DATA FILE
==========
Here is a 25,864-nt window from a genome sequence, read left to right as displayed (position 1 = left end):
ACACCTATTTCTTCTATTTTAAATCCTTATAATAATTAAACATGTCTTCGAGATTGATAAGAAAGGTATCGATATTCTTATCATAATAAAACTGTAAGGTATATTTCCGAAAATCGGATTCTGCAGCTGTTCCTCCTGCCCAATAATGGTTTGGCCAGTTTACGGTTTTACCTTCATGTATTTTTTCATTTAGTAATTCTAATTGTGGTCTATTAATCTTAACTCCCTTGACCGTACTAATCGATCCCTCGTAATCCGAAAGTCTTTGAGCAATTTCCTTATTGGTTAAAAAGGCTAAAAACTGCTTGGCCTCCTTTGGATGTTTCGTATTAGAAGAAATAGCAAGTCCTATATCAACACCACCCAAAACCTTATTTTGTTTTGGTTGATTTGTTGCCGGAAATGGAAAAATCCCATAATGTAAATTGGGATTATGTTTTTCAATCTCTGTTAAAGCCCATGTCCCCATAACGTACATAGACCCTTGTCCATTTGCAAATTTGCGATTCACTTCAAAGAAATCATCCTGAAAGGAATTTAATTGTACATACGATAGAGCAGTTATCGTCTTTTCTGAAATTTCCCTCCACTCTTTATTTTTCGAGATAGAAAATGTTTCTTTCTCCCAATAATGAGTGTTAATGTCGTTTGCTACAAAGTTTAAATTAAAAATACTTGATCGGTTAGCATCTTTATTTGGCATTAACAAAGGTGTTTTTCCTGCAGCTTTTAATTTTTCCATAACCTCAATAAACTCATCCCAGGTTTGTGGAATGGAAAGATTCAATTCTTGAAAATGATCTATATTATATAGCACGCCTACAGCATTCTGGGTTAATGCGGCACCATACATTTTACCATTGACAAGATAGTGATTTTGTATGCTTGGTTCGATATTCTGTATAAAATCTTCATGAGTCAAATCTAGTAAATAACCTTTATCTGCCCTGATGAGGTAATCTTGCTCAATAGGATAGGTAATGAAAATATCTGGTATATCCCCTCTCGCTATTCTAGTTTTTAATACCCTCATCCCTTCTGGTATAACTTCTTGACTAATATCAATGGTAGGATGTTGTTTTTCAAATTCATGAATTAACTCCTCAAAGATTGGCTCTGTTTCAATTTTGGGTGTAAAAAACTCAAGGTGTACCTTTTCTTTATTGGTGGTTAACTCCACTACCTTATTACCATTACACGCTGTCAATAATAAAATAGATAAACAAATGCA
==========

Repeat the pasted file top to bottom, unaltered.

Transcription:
Here is a 25,864-nt window from a genome sequence, read left to right as displayed (position 1 = left end):
ACACCTATTTCTTCTATTTTAAATCCTTATAATAATTAAACATGTCTTCGAGATTGATAAGAAAGGTATCGATATTCTTATCATAATAAAACTGTAAGGTATATTTCCGAAAATCGGATTCTGCAGCTGTTCCTCCTGCCCAATAATGGTTTGGCCAGTTTACGGTTTTACCTTCATGTATTTTTTCATTTAGTAATTCTAATTGTGGTCTATTAATCTTAACTCCCTTGACCGTACTAATCGATCCCTCGTAATCCGAAAGTCTTTGAGCAATTTCCTTATTGGTTAAAAAGGCTAAAAACTGCTTGGCCTCCTTTGGATGTTTCGTATTAGAAGAAATAGCAAGTCCTATATCAACACCACCCAAAACCTTATTTTGTTTTGGTTGATTTGTTGCCGGAAATGGAAAAATCCCATAATGTAAATTGGGATTATGTTTTTCAATCTCTGTTAAAGCCCATGTCCCCATAACGTACATAGACCCTTGTCCATTTGCAAATTTGCGATTCACTTCAAAGAAATCATCCTGAAAGGAATTTAATTGTACATACGATAGAGCAGTTATCGTCTTTTCTGAAATTTCCCTCCACTCTTTATTTTTCGAGATAGAAAATGTTTCTTTCTCCCAATAATGAGTGTTAATGTCGTTTGCTACAAAGTTTAAATTAAAAATACTTGATCGGTTAGCATCTTTATTTGGCATTAACAAAGGTGTTTTTCCTGCAGCTTTTAATTTTTCCATAACCTCAATAAACTCATCCCAGGTTTGTGGAATGGAAAGATTCAATTCTTGAAAATGATCTATATTATATAGCACGCCTACAGCATTCTGGGTTAATGCGGCACCATACATTTTACCATTGACAAGATAGTGATTTTGTATGCTTGGTTCGATATTCTGTATAAAATCTTCATGAGTCAAATCTAGTAAATAACCTTTATCTGCCCTGATGAGGTAATCTTGCTCAATAGGATAGGTAATGAAAATATCTGGTATATCCCCTCTCGCTATTCTAGTTTTTAATACCCTCATCCCTTCTGGTATAACTTCTTGACTAATATCAATGGTAGGATGTTGTTTTTCAAATTCATGAATTAACTCCTCAAAGATTGGCTCTGTTTCAATTTTGGGTGTAAAAAACTCAAGGTGTACCTTTTCTTTATTGGTGGTTAACTCCACTACCTTATTACCATTACACGCTGTCAATAATAAAATAGATAAACAAATGCA